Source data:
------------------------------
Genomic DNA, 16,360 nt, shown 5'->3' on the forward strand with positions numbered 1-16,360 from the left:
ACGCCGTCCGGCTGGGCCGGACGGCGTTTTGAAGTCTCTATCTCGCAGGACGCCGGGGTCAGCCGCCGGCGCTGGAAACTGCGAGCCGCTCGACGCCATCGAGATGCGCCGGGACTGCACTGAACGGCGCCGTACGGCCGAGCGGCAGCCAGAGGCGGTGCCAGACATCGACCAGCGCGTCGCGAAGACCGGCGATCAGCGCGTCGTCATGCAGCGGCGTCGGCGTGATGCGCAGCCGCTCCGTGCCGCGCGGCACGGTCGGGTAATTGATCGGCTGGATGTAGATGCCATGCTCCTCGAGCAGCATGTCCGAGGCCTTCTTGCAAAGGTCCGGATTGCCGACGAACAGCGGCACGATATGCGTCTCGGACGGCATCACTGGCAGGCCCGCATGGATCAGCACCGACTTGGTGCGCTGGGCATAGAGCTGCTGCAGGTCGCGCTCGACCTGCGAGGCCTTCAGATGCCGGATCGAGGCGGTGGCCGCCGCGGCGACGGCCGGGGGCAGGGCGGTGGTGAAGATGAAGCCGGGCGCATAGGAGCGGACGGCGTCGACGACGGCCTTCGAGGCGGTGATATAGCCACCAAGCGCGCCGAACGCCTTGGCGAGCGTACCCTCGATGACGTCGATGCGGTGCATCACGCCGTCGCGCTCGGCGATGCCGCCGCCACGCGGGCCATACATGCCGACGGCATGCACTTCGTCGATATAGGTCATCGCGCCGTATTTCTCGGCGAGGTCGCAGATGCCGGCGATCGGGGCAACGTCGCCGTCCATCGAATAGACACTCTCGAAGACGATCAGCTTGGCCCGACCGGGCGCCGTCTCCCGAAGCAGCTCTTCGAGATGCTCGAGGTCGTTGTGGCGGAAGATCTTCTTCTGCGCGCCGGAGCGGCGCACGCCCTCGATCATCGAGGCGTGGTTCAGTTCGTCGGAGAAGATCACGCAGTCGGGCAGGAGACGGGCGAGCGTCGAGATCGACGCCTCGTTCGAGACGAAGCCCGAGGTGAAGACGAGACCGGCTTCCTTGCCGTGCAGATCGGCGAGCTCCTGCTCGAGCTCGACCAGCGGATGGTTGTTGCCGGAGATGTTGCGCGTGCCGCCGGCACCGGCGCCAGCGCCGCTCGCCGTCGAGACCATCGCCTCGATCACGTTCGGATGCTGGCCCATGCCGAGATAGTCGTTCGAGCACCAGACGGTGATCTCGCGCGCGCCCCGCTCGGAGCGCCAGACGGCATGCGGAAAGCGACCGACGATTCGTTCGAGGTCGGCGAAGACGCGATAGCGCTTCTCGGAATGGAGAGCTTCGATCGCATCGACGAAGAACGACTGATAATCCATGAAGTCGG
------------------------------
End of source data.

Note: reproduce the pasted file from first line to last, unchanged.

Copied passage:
Genomic DNA, 16,360 nt, shown 5'->3' on the forward strand with positions numbered 1-16,360 from the left:
ACGCCGTCCGGCTGGGCCGGACGGCGTTTTGAAGTCTCTATCTCGCAGGACGCCGGGGTCAGCCGCCGGCGCTGGAAACTGCGAGCCGCTCGACGCCATCGAGATGCGCCGGGACTGCACTGAACGGCGCCGTACGGCCGAGCGGCAGCCAGAGGCGGTGCCAGACATCGACCAGCGCGTCGCGAAGACCGGCGATCAGCGCGTCGTCATGCAGCGGCGTCGGCGTGATGCGCAGCCGCTCCGTGCCGCGCGGCACGGTCGGGTAATTGATCGGCTGGATGTAGATGCCATGCTCCTCGAGCAGCATGTCCGAGGCCTTCTTGCAAAGGTCCGGATTGCCGACGAACAGCGGCACGATATGCGTCTCGGACGGCATCACTGGCAGGCCCGCATGGATCAGCACCGACTTGGTGCGCTGGGCATAGAGCTGCTGCAGGTCGCGCTCGACCTGCGAGGCCTTCAGATGCCGGATCGAGGCGGTGGCCGCCGCGGCGACGGCCGGGGGCAGGGCGGTGGTGAAGATGAAGCCGGGCGCATAGGAGCGGACGGCGTCGACGACGGCCTTCGAGGCGGTGATATAGCCACCAAGCGCGCCGAACGCCTTGGCGAGCGTACCCTCGATGACGTCGATGCGGTGCATCACGCCGTCGCGCTCGGCGATGCCGCCGCCACGCGGGCCATACATGCCGACGGCATGCACTTCGTCGATATAGGTCATCGCGCCGTATTTCTCGGCGAGGTCGCAGATGCCGGCGATCGGGGCAACGTCGCCGTCCATCGAATAGACACTCTCGAAGACGATCAGCTTGGCCCGACCGGGCGCCGTCTCCCGAAGCAGCTCTTCGAGATGCTCGAGGTCGTTGTGGCGGAAGATCTTCTTCTGCGCGCCGGAGCGGCGCACGCCCTCGATCATCGAGGCGTGGTTCAGTTCGTCGGAGAAGATCACGCAGTCGGGCAGGAGACGGGCGAGCGTCGAGATCGACGCCTCGTTCGAGACGAAGCCCGAGGTGAAGACGAGACCGGCTTCCTTGCCGTGCAGATCGGCGAGCTCCTGCTCGAGCTCGACCAGCGGATGGTTGTTGCCGGAGATGTTGCGCGTGCCGCCGGCACCGGCGCCAGCGCCGCTCGCCGTCGAGACCATCGCCTCGATCACGTTCGGATGCTGGCCCATGCCGAGATAGTCGTTCGAGCACCAGACGGTGATCTCGCGCGCGCCCCGCTCGGAGCGCCAGACGGCATGCGGAAAGCGACCGACGATTCGTTCGAGGTCGGCGAAGACGCGATAGCGCTTCTCGGAATGGAGAGCTTCGATCGCATCGACGAAGAACGACTGATAATCCATGAAGTCGG